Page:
Entries by Rob Haskins

CD Review: Tristan Perich: Parallels, for tuned triangles, hi-hats & 4-channel 1-bit electronics (2013)—Meehan/Perkins Duo (Physical Editions 5, 2015, 46 minutes)

I first heard of Tristan Perich from NPR, hardly the bastion of cutting-edge arts journalism. But every now and then they report on someone vital and interesting (whether by accident or knowledge, it’s impossible to tell)—that’s how I also became aware of Guillermo Klein. The Perich spot concerned his 1-Bit Symphony (2010), which had just […]

CD Review: Mathew Fuerst: Works for Violin & Piano—Jasper Wood, violin and David Riley, piano (Albany 1530, 2015, 49 minutes)

As I’ve said before, I attended the Eastman School of Music at a time when there was an embarrassment of riches for contemporary music. My graduate and undergraduate colleagues read like a Who’s Who of new music: a short, incomplete list would include Alan Pierson, Stefan Freund, Payton MacDonald, David Crowell, Caleb Burhans, Hannah Lash, […]

CD Review: Dan Trueman: Nostalgic Synchronic, Etudes for Prepared Digital Piano—Adam Sliwinski (New Amsterdam 70, 2015, 44 minutes)

Dan Trueman, who works as a professor of composition at Princeton University, lightly wears the trappings of his prestigious appointment. He describes himself—almost everywhere I can find—as a “composer, fiddler, and electronic musician.” Digging a little deeper, I found his Ph.D. dissertation (“Reinventing the Violin,” 1999, also from Princeton): a refreshing, erudite but unpretentious document […]

CD Review: Bryce Dessner: Music for Wood and Strings—Sō Percussion (Brassland 45, 2015, 71 minutes)

This is my first review of Bryce Dessner’s music here, though I wrote about his Murder Ballades, performed by Eighth Blackbird on Cedille, in the American Record Guide. (Sadly, haste resulted in my number one sin-to-be-avoided as a writer, misspelling the poor man’s name. I acknowledge my ignominy and beg forgiveness.) Born in 1976, Mr. […]

One-Hit Wonders and Kleinmeister

I’m finally beginning to think about the preparation for a long-desired course on rock and popular music from 1970 to 2000. Although I listened to some rock music from earlier (The Who, The Beatles, The Monkees [!], Chubby Checker, Steppenwolf, and a few others), I only began to pay much attention to it in the […]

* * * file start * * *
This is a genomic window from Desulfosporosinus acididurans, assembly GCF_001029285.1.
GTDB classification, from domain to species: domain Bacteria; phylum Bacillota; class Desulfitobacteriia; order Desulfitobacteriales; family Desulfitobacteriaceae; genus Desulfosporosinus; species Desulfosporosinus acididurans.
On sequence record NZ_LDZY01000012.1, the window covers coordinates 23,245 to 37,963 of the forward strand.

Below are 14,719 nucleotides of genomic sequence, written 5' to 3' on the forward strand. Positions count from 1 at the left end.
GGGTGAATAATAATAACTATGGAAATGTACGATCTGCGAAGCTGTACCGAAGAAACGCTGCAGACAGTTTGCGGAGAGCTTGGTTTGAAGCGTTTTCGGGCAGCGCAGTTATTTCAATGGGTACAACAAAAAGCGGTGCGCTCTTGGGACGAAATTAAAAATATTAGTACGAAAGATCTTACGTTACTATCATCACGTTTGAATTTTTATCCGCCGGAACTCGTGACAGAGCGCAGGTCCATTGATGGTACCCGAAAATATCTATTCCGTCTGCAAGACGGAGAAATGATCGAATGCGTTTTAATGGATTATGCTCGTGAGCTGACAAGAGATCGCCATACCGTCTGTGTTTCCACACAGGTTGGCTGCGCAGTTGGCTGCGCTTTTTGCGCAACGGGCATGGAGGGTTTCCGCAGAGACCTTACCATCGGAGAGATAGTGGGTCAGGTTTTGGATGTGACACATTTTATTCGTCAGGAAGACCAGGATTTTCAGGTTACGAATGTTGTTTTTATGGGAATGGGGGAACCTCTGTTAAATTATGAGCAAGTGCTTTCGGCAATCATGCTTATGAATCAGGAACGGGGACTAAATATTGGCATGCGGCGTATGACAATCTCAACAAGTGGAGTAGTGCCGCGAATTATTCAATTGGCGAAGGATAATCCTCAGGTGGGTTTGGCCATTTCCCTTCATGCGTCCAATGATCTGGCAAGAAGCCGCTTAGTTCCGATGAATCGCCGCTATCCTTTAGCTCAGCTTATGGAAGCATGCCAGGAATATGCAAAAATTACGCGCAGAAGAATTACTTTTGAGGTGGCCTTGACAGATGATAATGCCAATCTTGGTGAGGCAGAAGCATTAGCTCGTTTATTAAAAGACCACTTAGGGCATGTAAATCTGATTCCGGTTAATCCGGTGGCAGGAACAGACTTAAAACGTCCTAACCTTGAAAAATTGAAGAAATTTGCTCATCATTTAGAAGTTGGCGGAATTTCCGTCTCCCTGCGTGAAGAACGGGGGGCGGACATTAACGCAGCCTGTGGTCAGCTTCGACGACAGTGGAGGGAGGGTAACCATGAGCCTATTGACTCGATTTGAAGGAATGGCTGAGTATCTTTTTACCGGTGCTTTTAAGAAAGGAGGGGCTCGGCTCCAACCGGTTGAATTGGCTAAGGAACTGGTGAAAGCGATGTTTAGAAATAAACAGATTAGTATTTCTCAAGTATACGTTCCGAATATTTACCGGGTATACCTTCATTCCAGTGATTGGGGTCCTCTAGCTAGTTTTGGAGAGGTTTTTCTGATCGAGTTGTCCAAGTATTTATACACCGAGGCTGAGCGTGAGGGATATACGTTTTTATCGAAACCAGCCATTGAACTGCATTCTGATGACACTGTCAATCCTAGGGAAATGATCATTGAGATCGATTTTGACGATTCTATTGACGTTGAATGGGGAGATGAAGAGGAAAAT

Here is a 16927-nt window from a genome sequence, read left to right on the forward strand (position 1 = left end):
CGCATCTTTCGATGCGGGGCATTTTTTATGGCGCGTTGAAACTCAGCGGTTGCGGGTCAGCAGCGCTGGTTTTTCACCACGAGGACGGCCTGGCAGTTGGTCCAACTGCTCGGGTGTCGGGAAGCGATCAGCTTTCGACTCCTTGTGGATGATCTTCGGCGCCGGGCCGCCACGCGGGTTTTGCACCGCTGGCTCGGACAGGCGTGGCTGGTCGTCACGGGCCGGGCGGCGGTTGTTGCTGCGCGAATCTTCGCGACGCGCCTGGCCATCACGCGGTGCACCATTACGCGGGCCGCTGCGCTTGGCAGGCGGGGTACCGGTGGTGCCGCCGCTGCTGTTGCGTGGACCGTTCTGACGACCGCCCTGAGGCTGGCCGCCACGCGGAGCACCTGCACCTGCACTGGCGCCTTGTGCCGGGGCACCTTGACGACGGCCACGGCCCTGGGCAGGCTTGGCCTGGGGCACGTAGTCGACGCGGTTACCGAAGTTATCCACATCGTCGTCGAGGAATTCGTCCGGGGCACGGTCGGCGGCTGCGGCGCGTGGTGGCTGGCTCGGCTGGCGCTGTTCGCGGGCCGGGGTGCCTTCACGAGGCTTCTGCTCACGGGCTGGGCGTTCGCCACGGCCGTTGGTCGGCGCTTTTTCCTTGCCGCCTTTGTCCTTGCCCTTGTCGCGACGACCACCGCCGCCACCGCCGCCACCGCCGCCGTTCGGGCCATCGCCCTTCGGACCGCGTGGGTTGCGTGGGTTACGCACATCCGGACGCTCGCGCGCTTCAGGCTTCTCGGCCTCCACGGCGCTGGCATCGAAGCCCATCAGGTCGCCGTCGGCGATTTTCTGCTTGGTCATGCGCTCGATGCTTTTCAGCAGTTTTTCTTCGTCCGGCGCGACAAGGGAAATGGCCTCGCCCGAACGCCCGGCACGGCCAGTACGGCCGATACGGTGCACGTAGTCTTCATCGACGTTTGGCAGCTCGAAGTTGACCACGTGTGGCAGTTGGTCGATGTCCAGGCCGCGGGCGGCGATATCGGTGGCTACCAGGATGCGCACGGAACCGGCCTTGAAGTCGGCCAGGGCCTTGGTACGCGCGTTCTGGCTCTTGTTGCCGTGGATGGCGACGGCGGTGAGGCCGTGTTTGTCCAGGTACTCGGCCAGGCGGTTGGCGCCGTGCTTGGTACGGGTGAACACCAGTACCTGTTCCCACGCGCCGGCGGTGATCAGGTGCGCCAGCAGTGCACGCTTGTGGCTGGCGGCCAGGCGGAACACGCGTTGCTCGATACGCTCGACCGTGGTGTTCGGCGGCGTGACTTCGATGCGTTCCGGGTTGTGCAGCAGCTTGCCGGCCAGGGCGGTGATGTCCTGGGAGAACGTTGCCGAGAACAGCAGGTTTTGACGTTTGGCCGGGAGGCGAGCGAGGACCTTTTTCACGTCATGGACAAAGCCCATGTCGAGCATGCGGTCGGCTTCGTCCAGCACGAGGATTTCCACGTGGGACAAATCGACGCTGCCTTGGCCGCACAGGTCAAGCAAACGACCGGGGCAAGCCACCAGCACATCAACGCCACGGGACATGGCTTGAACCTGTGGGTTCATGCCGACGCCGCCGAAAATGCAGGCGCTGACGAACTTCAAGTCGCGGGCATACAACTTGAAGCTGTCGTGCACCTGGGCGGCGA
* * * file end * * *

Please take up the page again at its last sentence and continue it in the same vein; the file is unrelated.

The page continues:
A New and Consistent World Entirely His Own

The twentieth and twenty-first centuries have witnessed an extraordinary and almost indefinable cross-fertilization among artistic disciplines and styles. New technologies have facilitated new ways of creation and new ways to present works to audiences. Much of this activity has occurred in the theater, and some of the most impressive achievements have included a significant role […]

On Variations V—Mode 258, 2013

John Cage’s work took a profound turn in the 1960s. Having discovered, in the previous decade, the promise of composing with the assistance of chance, and even creating strategies that rendered music indeterminate and thus incapable of replication from one performance to another, he began to pursue the implications of his discovery to their logical […]

John Cage’s Organ Music (Mode 253–54, 2013)

I sometimes find myself wondering why John Cage produced, comparatively speaking, so little organ music. He fondly recalled that David Tudor, having learned all of the organ repertoire by the time he was in his teens, decided to turn all his attention to the piano. Knowing how much Cage esteemed Tudor, I might suppose that […]

John Cage, One9 and 108

The history of Western music shows us that a few composers distinguished themselves in other fields of creative endeavor: Guillaume de Machaut’s poetry is as famous as his music, for instance, and Carl Ruggles supported himself during his final years as a painter. John Cage (1912-1992) wrote poems and prose every bit as distinguished as […]